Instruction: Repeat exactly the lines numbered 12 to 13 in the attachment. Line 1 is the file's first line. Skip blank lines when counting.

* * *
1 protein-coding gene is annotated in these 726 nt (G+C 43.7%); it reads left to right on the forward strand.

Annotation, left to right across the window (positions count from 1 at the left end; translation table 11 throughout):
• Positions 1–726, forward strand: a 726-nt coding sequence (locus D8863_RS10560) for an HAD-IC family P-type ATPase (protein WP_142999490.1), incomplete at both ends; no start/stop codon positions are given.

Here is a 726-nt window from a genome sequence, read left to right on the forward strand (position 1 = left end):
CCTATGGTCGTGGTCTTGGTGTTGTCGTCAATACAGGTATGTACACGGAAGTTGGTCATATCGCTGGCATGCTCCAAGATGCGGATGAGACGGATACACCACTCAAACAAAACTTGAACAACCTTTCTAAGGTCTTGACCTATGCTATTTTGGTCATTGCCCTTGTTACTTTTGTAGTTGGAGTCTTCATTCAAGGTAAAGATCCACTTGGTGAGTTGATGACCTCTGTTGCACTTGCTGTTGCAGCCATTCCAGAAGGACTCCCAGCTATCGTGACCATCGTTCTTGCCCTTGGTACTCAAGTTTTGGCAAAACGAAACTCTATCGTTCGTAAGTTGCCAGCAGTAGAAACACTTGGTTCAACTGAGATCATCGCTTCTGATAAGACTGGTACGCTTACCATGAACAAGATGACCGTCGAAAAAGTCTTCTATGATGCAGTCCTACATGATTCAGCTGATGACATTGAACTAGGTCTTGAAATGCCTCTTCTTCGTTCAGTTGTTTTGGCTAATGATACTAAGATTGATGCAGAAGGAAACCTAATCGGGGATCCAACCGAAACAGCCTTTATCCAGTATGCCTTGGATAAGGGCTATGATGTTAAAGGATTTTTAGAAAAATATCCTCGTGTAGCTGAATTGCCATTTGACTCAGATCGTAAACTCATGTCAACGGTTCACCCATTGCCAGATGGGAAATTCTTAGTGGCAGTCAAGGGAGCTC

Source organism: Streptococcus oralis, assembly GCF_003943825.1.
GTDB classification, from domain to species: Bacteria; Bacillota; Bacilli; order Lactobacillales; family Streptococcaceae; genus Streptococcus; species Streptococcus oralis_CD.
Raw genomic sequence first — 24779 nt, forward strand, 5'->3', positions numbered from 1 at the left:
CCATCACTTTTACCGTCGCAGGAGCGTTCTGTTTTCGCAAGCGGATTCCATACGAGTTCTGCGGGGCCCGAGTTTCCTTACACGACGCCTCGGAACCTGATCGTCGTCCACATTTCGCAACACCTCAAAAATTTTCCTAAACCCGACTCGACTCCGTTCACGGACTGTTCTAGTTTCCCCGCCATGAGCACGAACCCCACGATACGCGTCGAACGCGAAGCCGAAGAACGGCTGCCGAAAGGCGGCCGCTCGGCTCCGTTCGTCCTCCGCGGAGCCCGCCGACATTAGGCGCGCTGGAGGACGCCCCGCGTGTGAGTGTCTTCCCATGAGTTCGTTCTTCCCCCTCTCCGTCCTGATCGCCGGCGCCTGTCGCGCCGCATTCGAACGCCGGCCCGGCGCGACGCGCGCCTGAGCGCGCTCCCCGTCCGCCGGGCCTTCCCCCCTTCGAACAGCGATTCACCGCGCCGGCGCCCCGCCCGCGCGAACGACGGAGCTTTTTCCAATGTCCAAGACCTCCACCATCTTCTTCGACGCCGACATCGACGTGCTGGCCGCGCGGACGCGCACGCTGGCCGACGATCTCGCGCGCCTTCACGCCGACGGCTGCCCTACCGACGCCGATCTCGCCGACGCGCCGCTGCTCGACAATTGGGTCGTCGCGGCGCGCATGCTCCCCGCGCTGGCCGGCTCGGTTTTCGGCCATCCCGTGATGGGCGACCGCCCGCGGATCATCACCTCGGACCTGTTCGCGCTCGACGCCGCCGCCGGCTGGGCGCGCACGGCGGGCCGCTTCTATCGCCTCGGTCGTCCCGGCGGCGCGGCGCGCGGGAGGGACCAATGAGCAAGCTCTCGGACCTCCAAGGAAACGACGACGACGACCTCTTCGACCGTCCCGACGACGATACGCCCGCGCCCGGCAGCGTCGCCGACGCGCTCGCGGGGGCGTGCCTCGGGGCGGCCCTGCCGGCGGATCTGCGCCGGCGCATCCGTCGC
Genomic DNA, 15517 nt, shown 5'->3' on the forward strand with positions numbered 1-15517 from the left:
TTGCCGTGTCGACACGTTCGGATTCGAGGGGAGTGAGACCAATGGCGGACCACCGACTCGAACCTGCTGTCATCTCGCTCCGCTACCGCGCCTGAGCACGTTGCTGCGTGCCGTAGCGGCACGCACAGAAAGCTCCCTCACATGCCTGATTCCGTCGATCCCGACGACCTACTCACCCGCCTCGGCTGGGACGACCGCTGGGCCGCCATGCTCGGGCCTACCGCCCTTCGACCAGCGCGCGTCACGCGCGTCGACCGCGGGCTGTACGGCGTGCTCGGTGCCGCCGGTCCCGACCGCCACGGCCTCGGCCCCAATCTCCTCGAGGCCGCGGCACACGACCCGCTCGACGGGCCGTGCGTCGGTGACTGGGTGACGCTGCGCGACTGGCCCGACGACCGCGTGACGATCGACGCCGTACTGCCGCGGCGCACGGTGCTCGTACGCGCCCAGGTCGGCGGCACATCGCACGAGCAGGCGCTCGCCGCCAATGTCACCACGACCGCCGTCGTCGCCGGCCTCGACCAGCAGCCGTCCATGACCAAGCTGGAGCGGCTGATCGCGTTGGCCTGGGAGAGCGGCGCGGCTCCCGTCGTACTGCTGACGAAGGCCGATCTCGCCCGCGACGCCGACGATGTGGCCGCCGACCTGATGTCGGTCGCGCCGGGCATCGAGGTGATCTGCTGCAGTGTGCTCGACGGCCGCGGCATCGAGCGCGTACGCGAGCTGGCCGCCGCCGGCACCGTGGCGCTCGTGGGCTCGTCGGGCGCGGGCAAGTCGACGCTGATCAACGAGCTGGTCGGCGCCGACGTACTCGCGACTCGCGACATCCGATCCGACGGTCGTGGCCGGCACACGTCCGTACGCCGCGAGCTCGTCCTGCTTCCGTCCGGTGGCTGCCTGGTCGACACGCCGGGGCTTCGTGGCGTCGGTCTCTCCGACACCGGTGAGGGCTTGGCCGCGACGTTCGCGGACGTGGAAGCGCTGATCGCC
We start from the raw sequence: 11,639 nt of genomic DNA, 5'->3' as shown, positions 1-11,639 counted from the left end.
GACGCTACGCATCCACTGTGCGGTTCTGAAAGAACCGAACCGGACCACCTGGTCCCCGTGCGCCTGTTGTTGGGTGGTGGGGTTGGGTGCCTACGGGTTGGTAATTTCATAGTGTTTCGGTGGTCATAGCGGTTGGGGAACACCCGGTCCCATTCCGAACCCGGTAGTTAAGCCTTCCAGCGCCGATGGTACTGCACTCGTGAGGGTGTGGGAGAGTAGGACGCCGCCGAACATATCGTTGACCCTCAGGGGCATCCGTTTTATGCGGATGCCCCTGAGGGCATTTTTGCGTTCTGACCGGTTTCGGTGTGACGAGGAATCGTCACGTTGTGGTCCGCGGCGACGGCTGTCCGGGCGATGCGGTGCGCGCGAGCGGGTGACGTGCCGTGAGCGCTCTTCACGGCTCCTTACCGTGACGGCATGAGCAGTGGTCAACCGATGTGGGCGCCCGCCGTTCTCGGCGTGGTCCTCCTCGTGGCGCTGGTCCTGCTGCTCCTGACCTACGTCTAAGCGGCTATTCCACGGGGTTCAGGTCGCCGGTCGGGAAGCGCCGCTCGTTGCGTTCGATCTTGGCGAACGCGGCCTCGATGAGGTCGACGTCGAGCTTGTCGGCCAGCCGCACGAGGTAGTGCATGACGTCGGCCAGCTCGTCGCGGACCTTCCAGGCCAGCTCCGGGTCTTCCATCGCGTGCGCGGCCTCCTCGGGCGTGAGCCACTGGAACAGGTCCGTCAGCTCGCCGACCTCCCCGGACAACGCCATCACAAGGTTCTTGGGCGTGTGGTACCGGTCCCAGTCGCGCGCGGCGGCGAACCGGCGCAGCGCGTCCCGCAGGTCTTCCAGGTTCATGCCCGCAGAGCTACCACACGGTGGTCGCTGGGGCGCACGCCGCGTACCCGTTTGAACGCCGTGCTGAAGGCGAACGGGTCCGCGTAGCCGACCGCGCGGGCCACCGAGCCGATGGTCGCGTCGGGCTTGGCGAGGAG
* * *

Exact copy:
We start from the raw sequence: 11,639 nt of genomic DNA, 5'->3' as shown, positions 1-11,639 counted from the left end.
GACGCTACGCATCCACTGTGCGGTTCTGAAAGAACCGAACCGGACCACCTGGTCCCCGTGCGCCTGTTGTTGGGTGGTGGGGTTGGGTGCCTACGGGTTGGTAATTTCATAGTGTTTCGGTGGTCATAGCGGTTGGGGAACACCCGGTCCCATTCCGAACCCGGTAGTTAAGCCTTCCAGCGCCGATGGTACTGCACTCGTGAGGGTGTGGGAGAGTAGGACGCCGCCGAACATATCGTTGACCCTCAGGGGCATCCGTTTTATGCGGATGCCCCTGAGGGCATTTTTGCGTTCTGACCGGTTTCGGTGTGACGAGGAATCGTCACGTTGTGGTCCGCGGCGACGGCTGTCCGGGCGATGCGGTGCGCGCGAGCGGGTGACGTGCCGTGAGCGCTCTTCACGGCTCCTTACCGTGACGGCATGAGCAGTGGTCAACCGATGTGGGCGCCCGCCGTTCTCGGCGTGGTCCTCCTCGTGGCGCTGGTCCTGCTGCTCCTGACCTACGTCTAAGCGGCTATTCCACGGGGTTCAGGTCGCCGGTCGGGAAGCGCCGCTCGTTGCGTTCGATCTTGGCGAACGCGGCCTCGATGAGGTCGACGTCGAGCTTGTCGGCCAGCCGCACGAGGTAGTGCATGACGTCGGCCAGCTCGTCGCGGACCTTCCAGGCCAGCTCCGGGTCTTCCATCGCGTGCGCGGCCTCCTCGGGCGTGAGCCACTGGAACAGGTCCGTCAGCTCGCCGACCTCCCCGGACAACGCCATCACAAGGTTCTTGGGCGTGTGGTACCGGTCCCAGTCGCGCGCGGCGGCGAACCGGCGCAGCGCGTCCCGCAGGTCTTCCAGGTTCATGCCCGCAGAGCTACCACACGGTGGTCGCTGGGGCGCACGCCGCGTACCCGTTTGAACGCCGTGCTGAAGGCGAACGGGTCCGCGTAGCCGACCGCGCGGGCCACCGAGCCGATGGTCGCGTCGGGCTTGGCGAGGAG